Dullest Campaign Ever

In David Brooks’s column in the New York Times today, he rattles off 10 reasons why this presidential campaign is so incredibly boring. He rightfully scolds Mitt Romney for running “the closest thing to  a policy-free race as any candidate in my lifetime” and criticizes President Obama’s proposals as “small and medium-size retreads.” I disagree with Brooks’s description of the President’s proposals – does he really consider the American Jobs Act small?

But I also think the reason he considers these ideas retreads is that Obama has been in office for four years. He hasn’t been keeping a secret agenda from the American public just to unveil it on the campaign trail. In addition, Democrats have been pushing many of the ideas he supports for years. Policy experts and the media have thoroughly dissected every policy proposal. There isn’t anything new to report.

And even if Romney did reveal which policies he supports, the media would only be able to do so much with it. In all likelihood, those policies would be conservative retreads as well.

But Brooks makes another point that I think is more important:

[T]echnology is making campaigns dumber. BlackBerrys and iPhones mean that campaigns can respond to their opponents minute by minute and hour by hour. The campaigns get lost in tit-for-tat minutiae that nobody outside the bubble cares about. Meanwhile, use of the Internet means that Web videos overshadow candidate speeches and appearances. Video replaces verbal. Tactics eclipse vision.

This is 100 percent true and it’s sad, as I’m not sure there’s much that will change either. If the media collectively decided to ignore the gaffes that attract viewers, then maybe we could break out of this technology-driven monotony. But the majority of viewers are strongly split between Obama and Romney. They want to see passionate  speeches from the candidate they support and gaffes from the candidate they don’t. They don’t want to see wonky, policy speeches. So if a media station decides to focus on policy over gaffes (ala The Newsroom), it’s just going to see viewership decrease (ala The Newsroom). Welcome to presidential campaigns in the 21st century!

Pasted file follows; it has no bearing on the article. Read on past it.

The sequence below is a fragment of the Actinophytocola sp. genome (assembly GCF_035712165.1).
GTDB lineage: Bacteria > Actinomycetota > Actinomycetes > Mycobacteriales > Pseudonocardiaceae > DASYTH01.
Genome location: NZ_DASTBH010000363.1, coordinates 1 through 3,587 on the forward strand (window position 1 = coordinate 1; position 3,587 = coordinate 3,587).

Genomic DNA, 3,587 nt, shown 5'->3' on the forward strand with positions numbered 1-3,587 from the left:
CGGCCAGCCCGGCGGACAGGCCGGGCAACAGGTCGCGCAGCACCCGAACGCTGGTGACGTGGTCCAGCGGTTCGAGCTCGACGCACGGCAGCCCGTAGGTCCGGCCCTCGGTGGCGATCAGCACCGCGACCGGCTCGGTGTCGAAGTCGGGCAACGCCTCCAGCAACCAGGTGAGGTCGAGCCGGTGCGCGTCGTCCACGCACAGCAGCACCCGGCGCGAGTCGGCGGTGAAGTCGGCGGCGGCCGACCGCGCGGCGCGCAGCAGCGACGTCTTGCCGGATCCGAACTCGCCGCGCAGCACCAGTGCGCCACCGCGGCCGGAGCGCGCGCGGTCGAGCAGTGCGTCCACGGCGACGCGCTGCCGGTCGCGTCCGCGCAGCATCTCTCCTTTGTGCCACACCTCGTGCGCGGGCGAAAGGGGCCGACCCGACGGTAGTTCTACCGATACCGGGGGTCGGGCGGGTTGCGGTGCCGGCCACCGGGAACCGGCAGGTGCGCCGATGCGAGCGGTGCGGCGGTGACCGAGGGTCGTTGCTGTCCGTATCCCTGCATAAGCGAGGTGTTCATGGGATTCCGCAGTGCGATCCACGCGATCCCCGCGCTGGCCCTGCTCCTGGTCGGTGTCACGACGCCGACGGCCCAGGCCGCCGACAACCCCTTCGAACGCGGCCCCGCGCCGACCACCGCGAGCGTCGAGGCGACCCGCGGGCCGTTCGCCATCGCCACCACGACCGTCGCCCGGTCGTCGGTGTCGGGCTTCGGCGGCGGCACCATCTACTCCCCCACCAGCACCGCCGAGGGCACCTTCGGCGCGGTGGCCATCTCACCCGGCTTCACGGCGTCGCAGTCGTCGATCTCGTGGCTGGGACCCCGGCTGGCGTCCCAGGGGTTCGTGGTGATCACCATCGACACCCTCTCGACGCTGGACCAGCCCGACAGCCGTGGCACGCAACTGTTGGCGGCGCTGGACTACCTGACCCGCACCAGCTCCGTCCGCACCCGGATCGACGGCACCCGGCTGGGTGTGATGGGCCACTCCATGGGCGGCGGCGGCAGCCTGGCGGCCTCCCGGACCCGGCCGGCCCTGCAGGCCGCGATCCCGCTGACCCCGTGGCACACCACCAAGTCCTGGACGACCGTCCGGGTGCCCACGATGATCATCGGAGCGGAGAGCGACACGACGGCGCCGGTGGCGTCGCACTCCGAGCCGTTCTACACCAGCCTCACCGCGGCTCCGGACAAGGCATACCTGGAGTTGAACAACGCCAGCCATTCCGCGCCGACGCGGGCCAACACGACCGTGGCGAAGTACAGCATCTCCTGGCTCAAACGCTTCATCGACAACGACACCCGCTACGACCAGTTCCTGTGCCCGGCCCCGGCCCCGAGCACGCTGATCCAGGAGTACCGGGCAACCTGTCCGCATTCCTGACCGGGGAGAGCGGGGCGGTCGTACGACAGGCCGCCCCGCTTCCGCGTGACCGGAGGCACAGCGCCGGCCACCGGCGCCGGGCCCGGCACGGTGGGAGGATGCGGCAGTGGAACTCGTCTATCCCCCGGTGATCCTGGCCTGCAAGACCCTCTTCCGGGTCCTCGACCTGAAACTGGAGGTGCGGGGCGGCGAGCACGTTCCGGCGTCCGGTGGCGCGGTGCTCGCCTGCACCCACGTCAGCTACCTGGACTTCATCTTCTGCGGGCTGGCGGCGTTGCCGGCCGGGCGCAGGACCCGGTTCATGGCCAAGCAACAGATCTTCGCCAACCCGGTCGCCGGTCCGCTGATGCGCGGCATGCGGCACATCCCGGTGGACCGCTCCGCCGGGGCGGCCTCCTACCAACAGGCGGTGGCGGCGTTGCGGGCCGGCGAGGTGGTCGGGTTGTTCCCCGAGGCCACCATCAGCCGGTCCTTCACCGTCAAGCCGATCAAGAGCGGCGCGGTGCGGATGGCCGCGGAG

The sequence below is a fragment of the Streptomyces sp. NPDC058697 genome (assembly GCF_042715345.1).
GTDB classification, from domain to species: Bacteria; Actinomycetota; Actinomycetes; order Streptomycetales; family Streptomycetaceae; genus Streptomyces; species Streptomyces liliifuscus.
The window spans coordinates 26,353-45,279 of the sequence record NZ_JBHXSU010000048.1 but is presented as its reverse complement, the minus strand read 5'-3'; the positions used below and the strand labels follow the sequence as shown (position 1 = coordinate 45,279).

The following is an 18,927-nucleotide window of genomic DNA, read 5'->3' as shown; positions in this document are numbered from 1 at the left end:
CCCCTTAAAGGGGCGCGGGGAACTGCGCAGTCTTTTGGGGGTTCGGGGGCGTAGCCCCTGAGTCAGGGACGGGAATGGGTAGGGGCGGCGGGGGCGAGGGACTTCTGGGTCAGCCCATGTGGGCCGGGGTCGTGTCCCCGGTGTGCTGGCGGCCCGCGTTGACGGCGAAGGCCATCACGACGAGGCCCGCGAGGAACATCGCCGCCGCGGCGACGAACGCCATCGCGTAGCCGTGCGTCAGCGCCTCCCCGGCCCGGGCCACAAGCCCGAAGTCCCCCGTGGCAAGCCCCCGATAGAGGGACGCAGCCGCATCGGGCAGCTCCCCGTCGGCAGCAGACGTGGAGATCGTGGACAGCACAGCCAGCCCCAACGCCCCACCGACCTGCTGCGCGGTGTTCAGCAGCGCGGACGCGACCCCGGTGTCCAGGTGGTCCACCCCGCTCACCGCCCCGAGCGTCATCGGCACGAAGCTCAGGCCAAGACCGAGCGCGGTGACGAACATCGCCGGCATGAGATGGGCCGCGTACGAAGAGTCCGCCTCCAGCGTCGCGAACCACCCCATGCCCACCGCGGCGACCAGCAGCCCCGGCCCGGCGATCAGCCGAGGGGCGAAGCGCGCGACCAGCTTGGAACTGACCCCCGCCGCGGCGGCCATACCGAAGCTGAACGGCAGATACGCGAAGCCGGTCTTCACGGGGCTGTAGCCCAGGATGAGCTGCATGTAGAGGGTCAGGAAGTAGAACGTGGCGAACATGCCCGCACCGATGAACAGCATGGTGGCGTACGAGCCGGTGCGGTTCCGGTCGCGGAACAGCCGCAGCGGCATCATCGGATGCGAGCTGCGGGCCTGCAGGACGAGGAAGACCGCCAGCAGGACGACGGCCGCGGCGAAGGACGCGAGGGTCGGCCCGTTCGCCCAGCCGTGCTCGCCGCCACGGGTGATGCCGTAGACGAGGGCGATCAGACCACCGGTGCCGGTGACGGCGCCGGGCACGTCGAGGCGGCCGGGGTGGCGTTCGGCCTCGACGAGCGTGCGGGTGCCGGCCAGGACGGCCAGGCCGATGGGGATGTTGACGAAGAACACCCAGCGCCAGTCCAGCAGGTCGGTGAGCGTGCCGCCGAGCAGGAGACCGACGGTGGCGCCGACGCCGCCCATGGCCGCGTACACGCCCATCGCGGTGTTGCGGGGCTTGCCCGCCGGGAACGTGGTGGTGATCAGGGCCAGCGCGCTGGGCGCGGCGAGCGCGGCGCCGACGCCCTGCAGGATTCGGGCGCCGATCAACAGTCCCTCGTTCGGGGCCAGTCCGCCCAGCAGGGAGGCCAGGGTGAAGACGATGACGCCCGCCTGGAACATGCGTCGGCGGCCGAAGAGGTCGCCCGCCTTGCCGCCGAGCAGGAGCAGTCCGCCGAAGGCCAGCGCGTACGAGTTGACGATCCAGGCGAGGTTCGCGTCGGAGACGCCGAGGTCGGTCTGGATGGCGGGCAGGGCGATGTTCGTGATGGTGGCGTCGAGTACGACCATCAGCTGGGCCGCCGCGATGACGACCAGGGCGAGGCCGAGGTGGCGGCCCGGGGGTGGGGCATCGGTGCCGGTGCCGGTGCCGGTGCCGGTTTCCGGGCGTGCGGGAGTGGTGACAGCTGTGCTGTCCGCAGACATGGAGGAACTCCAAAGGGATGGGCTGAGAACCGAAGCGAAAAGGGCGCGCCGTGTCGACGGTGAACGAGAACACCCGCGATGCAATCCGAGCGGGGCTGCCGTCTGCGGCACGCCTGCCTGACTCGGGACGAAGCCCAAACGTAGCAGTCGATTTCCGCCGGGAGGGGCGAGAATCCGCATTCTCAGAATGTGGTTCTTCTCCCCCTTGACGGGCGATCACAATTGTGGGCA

Why I Am Sick of Brett Favre

This post isn’t really against Brett Favre, but it is more against the insane media coverage that hangs on every crazy rumor coming from Favre’s camp. I’m sick of the saga, of the endless waiting, of the rumors and lies. Favre stated that he was done playing football after the 2006 season. During that off season, the media spent countless hours speculating on whether Favre was actually done. They followed his every move and continued to try to predict his final decision. This dragged on for months as Favre continued to make up his mind. Why do we need to spend every waking second obsessing over a player’s decision to retire or to continue playing. Is it going to make him decide faster? Doubtful. Maybe it will influence his decision. Once again, doubtful. And that was just the 2006 off season.

Not that surprisingly, Favre chose to play in 2007. It took months for him to make up his mind, but I would expect nothing less from an NFL great on the brink of retirement. It can’t be easy for Favre to stop playing a sport that he loves and I understand that the decision must be agonizing. He can’t just make it in a day, a week, or a month. He’s not going to know in January how his body is going to feel in September. How can he make a proper decision without seeing how his body and how his mind reacts to a couple of months off. He absolutely should be able to and is able to take an entire off season to decide his future, but does the media coverage need to be so relentless? Continue reading “Why I Am Sick of Brett Favre”